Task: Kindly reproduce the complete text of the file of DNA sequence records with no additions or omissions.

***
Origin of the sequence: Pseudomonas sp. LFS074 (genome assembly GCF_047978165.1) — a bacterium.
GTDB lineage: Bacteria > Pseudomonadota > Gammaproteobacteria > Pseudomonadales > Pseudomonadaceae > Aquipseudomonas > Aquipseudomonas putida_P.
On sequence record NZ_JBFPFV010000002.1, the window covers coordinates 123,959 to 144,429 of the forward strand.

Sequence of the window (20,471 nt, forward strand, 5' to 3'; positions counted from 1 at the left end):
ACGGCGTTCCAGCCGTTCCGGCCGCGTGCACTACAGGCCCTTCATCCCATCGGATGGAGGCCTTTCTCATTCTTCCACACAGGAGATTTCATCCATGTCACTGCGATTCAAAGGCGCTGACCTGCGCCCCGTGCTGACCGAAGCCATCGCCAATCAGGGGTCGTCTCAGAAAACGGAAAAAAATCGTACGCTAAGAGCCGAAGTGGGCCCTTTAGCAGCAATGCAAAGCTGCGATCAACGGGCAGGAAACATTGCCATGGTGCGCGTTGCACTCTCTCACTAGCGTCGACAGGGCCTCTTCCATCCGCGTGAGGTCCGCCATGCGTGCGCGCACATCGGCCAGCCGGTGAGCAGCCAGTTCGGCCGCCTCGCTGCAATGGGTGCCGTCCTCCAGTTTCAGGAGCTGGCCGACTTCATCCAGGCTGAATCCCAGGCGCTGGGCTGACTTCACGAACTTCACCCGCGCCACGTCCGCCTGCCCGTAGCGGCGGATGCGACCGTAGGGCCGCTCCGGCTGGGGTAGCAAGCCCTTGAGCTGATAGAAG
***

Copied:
Origin of the sequence: Pseudomonas sp. LFS074 (genome assembly GCF_047978165.1) — a bacterium.
GTDB lineage: Bacteria > Pseudomonadota > Gammaproteobacteria > Pseudomonadales > Pseudomonadaceae > Aquipseudomonas > Aquipseudomonas putida_P.
On sequence record NZ_JBFPFV010000002.1, the window covers coordinates 123,959 to 144,429 of the forward strand.

Sequence of the window (20,471 nt, forward strand, 5' to 3'; positions counted from 1 at the left end):
ACGGCGTTCCAGCCGTTCCGGCCGCGTGCACTACAGGCCCTTCATCCCATCGGATGGAGGCCTTTCTCATTCTTCCACACAGGAGATTTCATCCATGTCACTGCGATTCAAAGGCGCTGACCTGCGCCCCGTGCTGACCGAAGCCATCGCCAATCAGGGGTCGTCTCAGAAAACGGAAAAAAATCGTACGCTAAGAGCCGAAGTGGGCCCTTTAGCAGCAATGCAAAGCTGCGATCAACGGGCAGGAAACATTGCCATGGTGCGCGTTGCACTCTCTCACTAGCGTCGACAGGGCCTCTTCCATCCGCGTGAGGTCCGCCATGCGTGCGCGCACATCGGCCAGCCGGTGAGCAGCCAGTTCGGCCGCCTCGCTGCAATGGGTGCCGTCCTCCAGTTTCAGGAGCTGGCCGACTTCATCCAGGCTGAATCCCAGGCGCTGGGCTGACTTCACGAACTTCACCCGCGCCACGTCCGCCTGCCCGTAGCGGCGGATGCGACCGTAGGGCCGCTCCGGCTGGGGTAGCAAGCCCTTGAGCTGATAGAAG